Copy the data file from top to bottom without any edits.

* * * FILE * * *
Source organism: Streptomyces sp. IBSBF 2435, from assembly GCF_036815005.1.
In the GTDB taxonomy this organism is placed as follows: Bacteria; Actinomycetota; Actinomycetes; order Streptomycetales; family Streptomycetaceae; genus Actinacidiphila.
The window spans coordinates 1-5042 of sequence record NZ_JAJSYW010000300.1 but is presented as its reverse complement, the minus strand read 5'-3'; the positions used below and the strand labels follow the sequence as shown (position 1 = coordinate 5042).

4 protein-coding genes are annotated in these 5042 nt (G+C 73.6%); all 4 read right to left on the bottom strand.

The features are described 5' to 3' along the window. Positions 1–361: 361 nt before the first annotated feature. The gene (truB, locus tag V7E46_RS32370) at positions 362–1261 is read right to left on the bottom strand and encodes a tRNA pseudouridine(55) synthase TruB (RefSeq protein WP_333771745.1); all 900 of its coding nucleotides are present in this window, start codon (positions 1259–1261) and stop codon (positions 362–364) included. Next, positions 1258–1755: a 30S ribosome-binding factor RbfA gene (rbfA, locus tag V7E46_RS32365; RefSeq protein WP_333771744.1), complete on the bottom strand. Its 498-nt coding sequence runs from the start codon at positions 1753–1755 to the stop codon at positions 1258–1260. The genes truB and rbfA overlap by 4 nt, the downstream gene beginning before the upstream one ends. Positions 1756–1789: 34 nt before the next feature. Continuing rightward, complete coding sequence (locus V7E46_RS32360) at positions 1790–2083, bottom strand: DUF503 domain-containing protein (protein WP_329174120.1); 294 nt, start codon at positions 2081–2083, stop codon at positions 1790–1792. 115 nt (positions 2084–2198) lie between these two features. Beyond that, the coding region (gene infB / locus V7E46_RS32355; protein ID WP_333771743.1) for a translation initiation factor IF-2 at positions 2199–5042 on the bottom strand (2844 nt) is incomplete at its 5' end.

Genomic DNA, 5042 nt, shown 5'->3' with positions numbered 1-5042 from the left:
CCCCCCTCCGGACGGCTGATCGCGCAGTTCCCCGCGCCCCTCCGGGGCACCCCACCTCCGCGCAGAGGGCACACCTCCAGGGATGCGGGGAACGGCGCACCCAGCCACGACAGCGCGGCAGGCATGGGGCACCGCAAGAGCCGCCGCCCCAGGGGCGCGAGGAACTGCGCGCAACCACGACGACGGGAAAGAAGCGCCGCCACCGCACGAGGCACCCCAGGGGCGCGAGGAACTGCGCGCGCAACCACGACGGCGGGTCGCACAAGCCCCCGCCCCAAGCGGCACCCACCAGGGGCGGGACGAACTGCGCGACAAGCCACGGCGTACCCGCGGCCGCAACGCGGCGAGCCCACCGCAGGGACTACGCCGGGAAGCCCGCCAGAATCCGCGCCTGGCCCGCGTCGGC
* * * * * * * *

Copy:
Source organism: Streptomyces sp. IBSBF 2435, from assembly GCF_036815005.1.
In the GTDB taxonomy this organism is placed as follows: Bacteria; Actinomycetota; Actinomycetes; order Streptomycetales; family Streptomycetaceae; genus Actinacidiphila.
The window spans coordinates 1-5042 of sequence record NZ_JAJSYW010000300.1 but is presented as its reverse complement, the minus strand read 5'-3'; the positions used below and the strand labels follow the sequence as shown (position 1 = coordinate 5042).

4 protein-coding genes are annotated in these 5042 nt (G+C 73.6%); all 4 read right to left on the bottom strand.

The features are described 5' to 3' along the window. Positions 1–361: 361 nt before the first annotated feature. The gene (truB, locus tag V7E46_RS32370) at positions 362–1261 is read right to left on the bottom strand and encodes a tRNA pseudouridine(55) synthase TruB (RefSeq protein WP_333771745.1); all 900 of its coding nucleotides are present in this window, start codon (positions 1259–1261) and stop codon (positions 362–364) included. Next, positions 1258–1755: a 30S ribosome-binding factor RbfA gene (rbfA, locus tag V7E46_RS32365; RefSeq protein WP_333771744.1), complete on the bottom strand. Its 498-nt coding sequence runs from the start codon at positions 1753–1755 to the stop codon at positions 1258–1260. The genes truB and rbfA overlap by 4 nt, the downstream gene beginning before the upstream one ends. Positions 1756–1789: 34 nt before the next feature. Continuing rightward, complete coding sequence (locus V7E46_RS32360) at positions 1790–2083, bottom strand: DUF503 domain-containing protein (protein WP_329174120.1); 294 nt, start codon at positions 2081–2083, stop codon at positions 1790–1792. 115 nt (positions 2084–2198) lie between these two features. Beyond that, the coding region (gene infB / locus V7E46_RS32355; protein ID WP_333771743.1) for a translation initiation factor IF-2 at positions 2199–5042 on the bottom strand (2844 nt) is incomplete at its 5' end.

Genomic DNA, 5042 nt, shown 5'->3' with positions numbered 1-5042 from the left:
CCCCCCTCCGGACGGCTGATCGCGCAGTTCCCCGCGCCCCTCCGGGGCACCCCACCTCCGCGCAGAGGGCACACCTCCAGGGATGCGGGGAACGGCGCACCCAGCCACGACAGCGCGGCAGGCATGGGGCACCGCAAGAGCCGCCGCCCCAGGGGCGCGAGGAACTGCGCGCAACCACGACGACGGGAAAGAAGCGCCGCCACCGCACGAGGCACCCCAGGGGCGCGAGGAACTGCGCGCGCAACCACGACGGCGGGTCGCACAAGCCCCCGCCCCAAGCGGCACCCACCAGGGGCGGGACGAACTGCGCGACAAGCCACGGCGTACCCGCGGCCGCAACGCGGCGAGCCCACCGCAGGGACTACGCCGGGAAGCCCGCCAGAATCCGCGCCTGGCCCGCGTCGGC